Tripod for 8x10 which one?

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Sean

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I've seen metal, graphite, wood, 8 pounds to 20+ pounds. I am having problems deciding. I want it all but don't want to spend $800 US :sad:
Main requirement is for it not to be the weakest link in my system. NZ can have windy conditions so I'll need all the grunt I can get without breaking my back in the process. thanks
 

Ole

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Get wood. Mine's a "Stabil", Swedish, mail order only from www.stabil.nu. Weight slightly under 3kg, price SEK 2300 (about $300) plus transport. I've supplemented mine with a big ballhead. I'll put a picture of it in the "non-gallery-gallery", with my 7kg Technika 5x7" and 1kg 30mm Xenar on it. Utterly stable in anything less than a hurricane.
 

Francesco

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Ries Backpacker. Not the sturdiest but a great compromise for size and weight if you do a lot of hiking with your 8x10. I use a Wisner 8x10 Expedition on it with lenses mounted on Copal 3 (I have used a 750mm Apo-Germinar on it no problem). Do not know the new price these days but I am almost sure it is less than 800 bucks.
 

David A. Goldfarb

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Lots of nice legsets out there, but in the head department, I've been really satisfied with the Gitzo G1570M, low-profile, 3-way pan head. I particularly like it with my 11x14" camera, which is a flatbed design.

I'm using a Bogen 3233 legset, but it will be fine on any Gitzo 3xxx or larger as well as others.

Robert White has good prices on Gitzo.
 

Donald Miller

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If you want stable and inexpensive you may want to look into a wooden surveyors tripod. That is what I use and have used for years. I mounted a Majestic geared head on mine and it holds everything including my 12X20 with no problem. Cost to me was less then $300 US complete.

Majestic geared heads can be had for a fraction of retail on Ebay. I bought the one with the 6 inch platform. The tripods come up as well. I think that bmac and others use these tripods as well.
 
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Sean

Sean

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good info, thanks! I'll let you all know how it goes..
 
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Another vote for a Ries. I would say the J-100 with a J250 head. I know they're really expensive, but they're worth the cost and do show up on the used market from time to time. I got an older A-series set of legs and a J-250 head used for about $400 total a few years ago. If you could find a deal like that, it would be well worth it, I think. Alternatively, I've heard lots of good things about Berleback tripods, which you can get directly from Lotus View Camera (they ship worldwide). Might be worth a look.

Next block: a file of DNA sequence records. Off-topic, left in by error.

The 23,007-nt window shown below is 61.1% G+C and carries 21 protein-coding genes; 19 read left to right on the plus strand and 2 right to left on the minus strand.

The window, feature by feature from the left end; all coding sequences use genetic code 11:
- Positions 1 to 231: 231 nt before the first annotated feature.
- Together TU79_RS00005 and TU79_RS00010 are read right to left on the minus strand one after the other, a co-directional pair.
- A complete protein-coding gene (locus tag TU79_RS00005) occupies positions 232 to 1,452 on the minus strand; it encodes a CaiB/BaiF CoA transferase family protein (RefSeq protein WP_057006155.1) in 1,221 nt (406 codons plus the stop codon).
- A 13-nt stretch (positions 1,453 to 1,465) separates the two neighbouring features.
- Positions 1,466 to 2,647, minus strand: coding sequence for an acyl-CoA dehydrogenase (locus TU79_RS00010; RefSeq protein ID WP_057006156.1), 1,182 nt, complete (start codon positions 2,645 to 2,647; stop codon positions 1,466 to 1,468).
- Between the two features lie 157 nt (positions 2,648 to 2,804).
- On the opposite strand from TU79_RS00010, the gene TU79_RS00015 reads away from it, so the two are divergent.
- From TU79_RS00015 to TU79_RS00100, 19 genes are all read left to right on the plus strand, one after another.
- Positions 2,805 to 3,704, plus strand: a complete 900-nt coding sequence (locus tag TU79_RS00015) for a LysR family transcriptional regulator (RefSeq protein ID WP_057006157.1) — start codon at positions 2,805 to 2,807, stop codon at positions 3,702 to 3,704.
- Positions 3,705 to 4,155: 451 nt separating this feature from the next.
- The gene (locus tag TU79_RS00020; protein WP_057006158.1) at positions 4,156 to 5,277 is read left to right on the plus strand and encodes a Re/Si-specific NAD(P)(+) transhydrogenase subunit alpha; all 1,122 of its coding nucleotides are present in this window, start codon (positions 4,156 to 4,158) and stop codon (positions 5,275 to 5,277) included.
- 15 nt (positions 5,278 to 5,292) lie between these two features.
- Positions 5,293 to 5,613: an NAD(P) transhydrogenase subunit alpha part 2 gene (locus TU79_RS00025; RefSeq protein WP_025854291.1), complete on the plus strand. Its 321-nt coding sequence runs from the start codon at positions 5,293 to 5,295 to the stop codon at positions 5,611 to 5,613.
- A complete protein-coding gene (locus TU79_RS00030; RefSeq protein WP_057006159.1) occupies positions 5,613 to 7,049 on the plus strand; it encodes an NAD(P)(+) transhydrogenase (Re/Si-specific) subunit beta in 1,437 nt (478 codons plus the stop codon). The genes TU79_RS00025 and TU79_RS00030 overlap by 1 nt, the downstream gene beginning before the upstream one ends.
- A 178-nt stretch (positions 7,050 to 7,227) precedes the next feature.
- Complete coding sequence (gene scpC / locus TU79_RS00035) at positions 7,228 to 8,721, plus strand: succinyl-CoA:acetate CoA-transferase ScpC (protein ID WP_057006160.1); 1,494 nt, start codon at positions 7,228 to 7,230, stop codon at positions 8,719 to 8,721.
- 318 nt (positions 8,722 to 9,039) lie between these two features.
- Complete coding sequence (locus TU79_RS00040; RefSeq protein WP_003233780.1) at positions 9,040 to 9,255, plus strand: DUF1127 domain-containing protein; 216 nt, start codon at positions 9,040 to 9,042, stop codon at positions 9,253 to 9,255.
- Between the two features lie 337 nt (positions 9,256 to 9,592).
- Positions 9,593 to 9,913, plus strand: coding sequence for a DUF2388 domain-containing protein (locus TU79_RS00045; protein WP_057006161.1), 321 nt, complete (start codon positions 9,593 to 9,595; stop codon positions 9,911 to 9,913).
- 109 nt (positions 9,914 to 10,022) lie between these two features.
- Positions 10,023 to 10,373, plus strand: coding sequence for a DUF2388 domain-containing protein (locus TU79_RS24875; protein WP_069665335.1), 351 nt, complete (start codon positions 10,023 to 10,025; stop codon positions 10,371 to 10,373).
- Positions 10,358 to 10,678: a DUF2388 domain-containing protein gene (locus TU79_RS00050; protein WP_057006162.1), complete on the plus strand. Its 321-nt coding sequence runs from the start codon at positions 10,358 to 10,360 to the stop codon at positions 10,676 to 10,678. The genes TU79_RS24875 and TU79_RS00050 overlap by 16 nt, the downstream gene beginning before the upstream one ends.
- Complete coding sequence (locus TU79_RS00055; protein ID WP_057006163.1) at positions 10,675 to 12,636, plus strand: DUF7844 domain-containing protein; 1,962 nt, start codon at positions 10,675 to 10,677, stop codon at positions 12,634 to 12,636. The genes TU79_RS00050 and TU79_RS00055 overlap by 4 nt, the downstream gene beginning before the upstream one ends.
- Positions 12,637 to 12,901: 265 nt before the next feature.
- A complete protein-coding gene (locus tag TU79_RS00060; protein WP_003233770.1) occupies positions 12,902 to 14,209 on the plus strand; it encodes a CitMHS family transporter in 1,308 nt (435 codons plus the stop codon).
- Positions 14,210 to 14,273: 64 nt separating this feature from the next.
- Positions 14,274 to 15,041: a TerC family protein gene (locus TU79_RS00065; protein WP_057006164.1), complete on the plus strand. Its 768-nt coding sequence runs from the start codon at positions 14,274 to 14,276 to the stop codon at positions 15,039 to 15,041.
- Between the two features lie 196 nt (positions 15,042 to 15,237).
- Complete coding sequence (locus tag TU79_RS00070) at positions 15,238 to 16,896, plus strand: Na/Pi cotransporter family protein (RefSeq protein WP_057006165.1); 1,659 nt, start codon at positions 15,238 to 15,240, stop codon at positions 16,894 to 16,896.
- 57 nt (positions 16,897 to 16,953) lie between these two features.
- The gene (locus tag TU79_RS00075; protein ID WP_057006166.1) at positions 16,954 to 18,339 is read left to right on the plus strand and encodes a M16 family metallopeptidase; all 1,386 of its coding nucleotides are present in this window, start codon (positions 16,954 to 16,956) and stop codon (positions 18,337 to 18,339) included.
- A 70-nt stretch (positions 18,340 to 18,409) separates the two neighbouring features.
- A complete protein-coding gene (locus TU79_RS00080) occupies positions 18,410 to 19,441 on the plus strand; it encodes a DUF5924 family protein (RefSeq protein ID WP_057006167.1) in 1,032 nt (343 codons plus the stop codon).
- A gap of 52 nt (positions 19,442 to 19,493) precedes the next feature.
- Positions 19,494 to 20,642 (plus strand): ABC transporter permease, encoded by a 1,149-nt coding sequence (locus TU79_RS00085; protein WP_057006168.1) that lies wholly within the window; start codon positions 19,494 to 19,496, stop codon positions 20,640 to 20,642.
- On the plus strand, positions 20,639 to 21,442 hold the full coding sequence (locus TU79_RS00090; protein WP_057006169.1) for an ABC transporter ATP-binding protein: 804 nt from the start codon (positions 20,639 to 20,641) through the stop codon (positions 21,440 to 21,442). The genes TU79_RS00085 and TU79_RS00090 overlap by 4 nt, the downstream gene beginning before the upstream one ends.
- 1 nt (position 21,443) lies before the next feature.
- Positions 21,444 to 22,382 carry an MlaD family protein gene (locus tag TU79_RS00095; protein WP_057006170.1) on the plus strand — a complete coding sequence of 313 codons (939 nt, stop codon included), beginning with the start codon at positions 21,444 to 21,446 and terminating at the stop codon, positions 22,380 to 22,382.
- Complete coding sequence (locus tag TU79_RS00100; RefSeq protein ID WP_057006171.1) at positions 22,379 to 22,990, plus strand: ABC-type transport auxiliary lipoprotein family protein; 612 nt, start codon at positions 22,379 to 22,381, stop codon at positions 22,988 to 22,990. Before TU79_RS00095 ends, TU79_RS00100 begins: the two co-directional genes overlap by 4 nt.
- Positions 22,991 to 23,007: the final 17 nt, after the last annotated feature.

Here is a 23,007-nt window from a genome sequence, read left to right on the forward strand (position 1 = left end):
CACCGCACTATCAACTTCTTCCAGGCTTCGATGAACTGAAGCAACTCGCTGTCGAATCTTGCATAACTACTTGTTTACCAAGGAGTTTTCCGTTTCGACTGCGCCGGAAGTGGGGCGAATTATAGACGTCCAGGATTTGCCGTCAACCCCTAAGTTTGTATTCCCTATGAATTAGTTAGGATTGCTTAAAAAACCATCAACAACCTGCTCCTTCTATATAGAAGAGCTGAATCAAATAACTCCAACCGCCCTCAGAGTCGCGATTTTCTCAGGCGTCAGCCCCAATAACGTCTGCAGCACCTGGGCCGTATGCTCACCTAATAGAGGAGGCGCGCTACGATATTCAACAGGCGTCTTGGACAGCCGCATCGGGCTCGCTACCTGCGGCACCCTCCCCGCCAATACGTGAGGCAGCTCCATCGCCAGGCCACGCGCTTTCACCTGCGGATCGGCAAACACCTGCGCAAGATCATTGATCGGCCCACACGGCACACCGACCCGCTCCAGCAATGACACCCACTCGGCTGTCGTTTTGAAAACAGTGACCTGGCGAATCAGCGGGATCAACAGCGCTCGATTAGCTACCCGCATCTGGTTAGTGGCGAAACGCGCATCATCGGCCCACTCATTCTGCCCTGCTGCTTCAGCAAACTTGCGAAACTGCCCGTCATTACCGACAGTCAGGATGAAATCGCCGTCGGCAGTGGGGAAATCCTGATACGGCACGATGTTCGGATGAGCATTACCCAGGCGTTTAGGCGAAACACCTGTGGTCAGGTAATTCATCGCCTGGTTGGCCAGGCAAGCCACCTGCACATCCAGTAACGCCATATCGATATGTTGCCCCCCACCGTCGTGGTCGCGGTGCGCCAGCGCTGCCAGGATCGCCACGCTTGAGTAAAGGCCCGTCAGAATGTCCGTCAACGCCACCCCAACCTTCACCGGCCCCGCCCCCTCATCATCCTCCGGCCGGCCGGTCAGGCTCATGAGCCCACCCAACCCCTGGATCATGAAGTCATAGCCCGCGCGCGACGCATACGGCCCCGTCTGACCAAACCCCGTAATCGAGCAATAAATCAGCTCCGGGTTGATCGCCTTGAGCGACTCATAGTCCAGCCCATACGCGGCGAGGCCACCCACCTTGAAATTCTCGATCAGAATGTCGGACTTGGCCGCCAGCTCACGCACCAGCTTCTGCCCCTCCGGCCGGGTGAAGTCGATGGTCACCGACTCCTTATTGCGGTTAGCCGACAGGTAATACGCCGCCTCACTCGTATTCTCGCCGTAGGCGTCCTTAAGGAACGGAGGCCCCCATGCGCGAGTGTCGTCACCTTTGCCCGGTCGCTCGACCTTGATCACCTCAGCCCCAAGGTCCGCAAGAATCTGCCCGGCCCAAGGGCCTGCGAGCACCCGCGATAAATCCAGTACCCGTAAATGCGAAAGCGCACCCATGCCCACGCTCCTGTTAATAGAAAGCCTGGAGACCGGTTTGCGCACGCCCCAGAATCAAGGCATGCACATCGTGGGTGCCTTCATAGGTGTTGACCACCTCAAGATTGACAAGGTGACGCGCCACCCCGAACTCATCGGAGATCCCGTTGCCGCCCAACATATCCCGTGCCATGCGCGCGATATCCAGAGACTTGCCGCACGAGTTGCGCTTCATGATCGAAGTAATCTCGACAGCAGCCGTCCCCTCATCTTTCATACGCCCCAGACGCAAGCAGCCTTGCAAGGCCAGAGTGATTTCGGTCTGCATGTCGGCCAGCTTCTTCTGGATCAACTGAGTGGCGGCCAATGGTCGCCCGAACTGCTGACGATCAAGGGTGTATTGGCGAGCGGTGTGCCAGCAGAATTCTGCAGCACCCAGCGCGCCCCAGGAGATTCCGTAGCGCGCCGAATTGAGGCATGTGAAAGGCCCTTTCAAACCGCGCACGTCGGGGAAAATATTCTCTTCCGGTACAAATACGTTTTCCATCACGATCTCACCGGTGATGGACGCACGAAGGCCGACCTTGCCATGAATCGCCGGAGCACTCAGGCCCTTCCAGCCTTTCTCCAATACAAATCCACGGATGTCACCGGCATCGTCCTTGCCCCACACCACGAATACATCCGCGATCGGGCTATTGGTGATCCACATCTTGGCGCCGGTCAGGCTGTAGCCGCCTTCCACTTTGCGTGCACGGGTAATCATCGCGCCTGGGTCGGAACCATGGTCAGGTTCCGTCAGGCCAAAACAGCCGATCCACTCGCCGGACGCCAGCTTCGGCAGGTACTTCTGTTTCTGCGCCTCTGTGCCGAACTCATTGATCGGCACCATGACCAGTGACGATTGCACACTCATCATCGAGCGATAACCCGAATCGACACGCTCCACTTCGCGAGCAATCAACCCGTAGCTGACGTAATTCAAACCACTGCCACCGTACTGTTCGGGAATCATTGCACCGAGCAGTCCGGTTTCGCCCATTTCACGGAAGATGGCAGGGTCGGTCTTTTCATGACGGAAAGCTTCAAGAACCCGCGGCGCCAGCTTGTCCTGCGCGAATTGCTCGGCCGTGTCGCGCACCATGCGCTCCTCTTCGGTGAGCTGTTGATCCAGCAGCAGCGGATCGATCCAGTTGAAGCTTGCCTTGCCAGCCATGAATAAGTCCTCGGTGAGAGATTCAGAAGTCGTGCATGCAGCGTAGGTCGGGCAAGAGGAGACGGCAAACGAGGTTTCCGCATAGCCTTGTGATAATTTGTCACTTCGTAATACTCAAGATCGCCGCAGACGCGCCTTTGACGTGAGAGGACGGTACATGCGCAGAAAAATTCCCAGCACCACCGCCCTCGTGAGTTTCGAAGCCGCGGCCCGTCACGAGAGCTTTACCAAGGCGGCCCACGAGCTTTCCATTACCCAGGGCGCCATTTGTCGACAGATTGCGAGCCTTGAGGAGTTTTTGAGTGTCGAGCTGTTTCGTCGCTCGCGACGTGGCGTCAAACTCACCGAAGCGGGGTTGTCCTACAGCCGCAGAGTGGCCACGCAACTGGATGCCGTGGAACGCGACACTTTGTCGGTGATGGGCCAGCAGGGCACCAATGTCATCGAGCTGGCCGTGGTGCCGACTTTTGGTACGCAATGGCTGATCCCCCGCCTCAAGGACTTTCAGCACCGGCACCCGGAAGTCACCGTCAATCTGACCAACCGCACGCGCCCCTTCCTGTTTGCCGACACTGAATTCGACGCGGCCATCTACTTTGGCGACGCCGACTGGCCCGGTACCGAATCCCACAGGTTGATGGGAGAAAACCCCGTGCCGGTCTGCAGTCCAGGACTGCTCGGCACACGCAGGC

livemoa

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Sean, I have a Berlabach. Solid, easy to use good in Wellington wind. I hang a plastic fuel can full of water on mine to give it more stability when the gentel wind blows.....
 

jantman

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I've heard lots of great things about wood tripods, and maybe would get one of them if I could spend the $30,000 on all the other gear I want.

There's one issue that these wood-heads don't recognize, which is that an equivalent cost and almost equivalent weight metal tripod will dampen vibration pretty damn well too. Why? Maximum capacity.

I use a Cullmann Titan CT200. I've only had it for about a year, but am very happy with it. It's been beaten up from Rockport, Maine to standing in sea spray at the Jersey shore, and is built like a tank. It's the Saltzman of tripods, in my opinion. It has a few weak points, but I like it better than any of the Bogens or even the Majestic, though I haven't used one.

The number one tripod which I would get if I had the money is a Schatler. I've used a 40-pound EFP camera on top of one, and it'a a beautiful tripod - the carbon fiber ones, I mean.

Anyway, as to capacity, my CT200 is rated at 154 pounds, and withh hold my 25 pound camera no problem, and with VERY little vibration. The only time I notice vibration is with the tripod at full height, including center column (21" I think) putting the camera at about seven feet or so. Then, it takes a little while for the vibration to die down.
 

cjarvis

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Something sturdy and economical: Bogen/Manfrotto 475 legs with a 3030 three-way tilt/pan head. It's not exactly light, but it offers good bang for the buck.
 
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